2.4.1. Immobilization by the covalent cross-linking method
Immobilization by the covalent cross-linking method was carried out as described by Shah et al. , in which 100 µl of the enzyme was mixed with 200 µl of 1 mg/ml of BSA in phosphate buffer. This was followed by the addition of 200 µl of 2.5% glutaraldehyde. The resulting solution was mixed and allowed to dry at room temperature. The membrane thus formed was washed with distilled water followed by glycine buffer to remove excess glutaraldehyde and finally again washed with distilled water . The membranes were stored at 4°C in phosphate buffer and enzyme activity was determined.
2.4.2. Physical entrapment within polyacrylamide gel
1.15 grams of N, N′ methylene bisacrylamide was dissolved in 40 ml of phosphate buffer (pH 6.4) and 6.06 g of acrylamide monomer was added to it (monomer: crosslinker: 1:4). This was poured into a 50 ml volumetric flask containing 5.5 mg riboflavin and potassium persulfate and the volume was made up to 50 ml. The gel thus formed was stored in dark. For carrying out enzyme immobilization, 1 ml of this gel was taken along with 100 ml of enzyme and photopolymerization was initiated by irradiating with 150 W lamp for one hour . Excess riboflavin was removed by excessive washing with phosphate buffer and the amount of enzyme immobilized was determined.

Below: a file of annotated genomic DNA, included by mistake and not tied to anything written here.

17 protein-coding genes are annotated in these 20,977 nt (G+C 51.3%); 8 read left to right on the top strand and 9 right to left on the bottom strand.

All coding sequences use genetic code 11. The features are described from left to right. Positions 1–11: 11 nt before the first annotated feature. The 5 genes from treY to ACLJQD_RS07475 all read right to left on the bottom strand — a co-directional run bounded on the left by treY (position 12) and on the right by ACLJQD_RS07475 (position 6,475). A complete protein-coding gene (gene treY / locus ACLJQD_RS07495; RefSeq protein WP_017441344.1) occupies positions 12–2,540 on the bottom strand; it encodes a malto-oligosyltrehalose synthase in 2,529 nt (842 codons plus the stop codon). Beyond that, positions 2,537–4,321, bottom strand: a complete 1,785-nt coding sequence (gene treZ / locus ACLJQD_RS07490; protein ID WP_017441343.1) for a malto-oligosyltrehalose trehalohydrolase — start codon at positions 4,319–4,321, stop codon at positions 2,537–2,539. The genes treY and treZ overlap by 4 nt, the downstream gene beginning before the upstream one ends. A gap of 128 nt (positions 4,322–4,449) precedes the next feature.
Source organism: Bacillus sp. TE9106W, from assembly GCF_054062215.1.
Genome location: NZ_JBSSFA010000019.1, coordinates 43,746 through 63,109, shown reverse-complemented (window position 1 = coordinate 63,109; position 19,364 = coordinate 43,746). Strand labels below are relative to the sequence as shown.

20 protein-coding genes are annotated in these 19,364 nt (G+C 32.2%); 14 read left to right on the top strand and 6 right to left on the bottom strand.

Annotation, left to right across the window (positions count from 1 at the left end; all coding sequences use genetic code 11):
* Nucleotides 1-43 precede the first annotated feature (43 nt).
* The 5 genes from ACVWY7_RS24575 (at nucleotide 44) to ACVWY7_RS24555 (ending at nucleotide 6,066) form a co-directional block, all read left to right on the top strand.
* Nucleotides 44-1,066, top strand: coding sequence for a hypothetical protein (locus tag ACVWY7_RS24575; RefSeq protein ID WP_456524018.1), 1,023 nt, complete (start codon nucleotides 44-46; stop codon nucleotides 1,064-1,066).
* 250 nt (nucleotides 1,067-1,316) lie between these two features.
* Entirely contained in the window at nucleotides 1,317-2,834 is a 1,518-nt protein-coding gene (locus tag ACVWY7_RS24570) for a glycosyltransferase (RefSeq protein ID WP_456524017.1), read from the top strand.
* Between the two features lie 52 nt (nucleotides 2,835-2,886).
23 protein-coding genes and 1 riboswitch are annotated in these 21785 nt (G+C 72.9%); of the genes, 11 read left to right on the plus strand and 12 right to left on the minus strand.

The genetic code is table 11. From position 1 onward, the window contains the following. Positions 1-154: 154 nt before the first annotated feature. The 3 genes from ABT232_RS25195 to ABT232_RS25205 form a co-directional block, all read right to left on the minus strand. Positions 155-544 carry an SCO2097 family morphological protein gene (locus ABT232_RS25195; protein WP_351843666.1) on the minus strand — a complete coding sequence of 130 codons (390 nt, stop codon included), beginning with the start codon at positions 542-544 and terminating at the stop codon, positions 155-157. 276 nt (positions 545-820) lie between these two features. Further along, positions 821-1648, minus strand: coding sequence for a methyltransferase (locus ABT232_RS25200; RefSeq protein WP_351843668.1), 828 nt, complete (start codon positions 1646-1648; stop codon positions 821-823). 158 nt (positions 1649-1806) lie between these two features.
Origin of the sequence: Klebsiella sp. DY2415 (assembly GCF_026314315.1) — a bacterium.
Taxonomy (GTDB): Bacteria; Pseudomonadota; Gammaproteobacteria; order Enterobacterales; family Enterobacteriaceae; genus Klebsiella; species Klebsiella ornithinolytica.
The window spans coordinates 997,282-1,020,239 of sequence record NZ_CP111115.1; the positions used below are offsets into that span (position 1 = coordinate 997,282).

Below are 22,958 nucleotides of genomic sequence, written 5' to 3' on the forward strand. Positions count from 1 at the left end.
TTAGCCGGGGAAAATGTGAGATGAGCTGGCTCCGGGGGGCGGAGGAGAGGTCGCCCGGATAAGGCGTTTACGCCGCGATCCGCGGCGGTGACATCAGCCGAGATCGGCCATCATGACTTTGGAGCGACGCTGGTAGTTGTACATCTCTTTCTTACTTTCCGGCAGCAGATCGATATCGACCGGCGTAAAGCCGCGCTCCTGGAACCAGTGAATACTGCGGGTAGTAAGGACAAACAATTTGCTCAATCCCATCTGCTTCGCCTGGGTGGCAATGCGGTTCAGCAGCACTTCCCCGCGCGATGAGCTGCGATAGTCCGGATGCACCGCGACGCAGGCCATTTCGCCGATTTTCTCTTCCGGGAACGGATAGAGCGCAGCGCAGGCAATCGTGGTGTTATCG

220.127.116.11. Photopolymerized gel activation
Blank polyacrylamide gel was prepared as described in the previous section and was then activated using BSA and Glutaraldehyde. For this, 200 µl of 1 mg/ml BSA was pipetted out on the blank polyacrylamide gel and followed by the addition of 50 µl of enzyme and 50 µl of 2.5% glutaraldehyde. This was allowed to dry at room temperature and washed with distilled water, glycine buffer, and distilled water in that order. This gel was then used for the determination of the activity of the immobilized enzyme.
18.104.22.168. In situ polymerization of acrylamide monomer
1 ml of monomer and dimer was taken to which 100 µl of 4% Tetramethylethylenediamine (TEMED) (N, N′-methylene bis acrylamide, N,N,N′,N′-tetramethyl ethylene diamine) and 100 µl of 2% ammonium persulfate and 100 µl of enzyme stock (containing 88 enzyme units) were added. The gel thus formed was transparent and was washed with phosphate buffer. This gel was then used for the determination of enzyme activity.
2.4.3. Entrapment within alginate beads
Calcium alginate gel was prepared for the concentration of 4% by mixing calcium chloride and sodium alginate as described by Mahajan et al. . Calcium chloride was taken in a beaker and sodium alginate containing 88 enzyme units was dropped into the beaker using a micropipette. As the spherical drops of alginate and enzyme came in contact with the calcium chloride, calcium alginate spherical beads were formed inside which the enzyme was entrapped. The same procedure was repeated with barium and strontium chloride, to test which method is most suitable for enzyme entrapment. Beads were also prepared with a mixture of all the three chlorides in the ratio of 4:3:3 (calcium chloride: barium chloride: strontium chloride).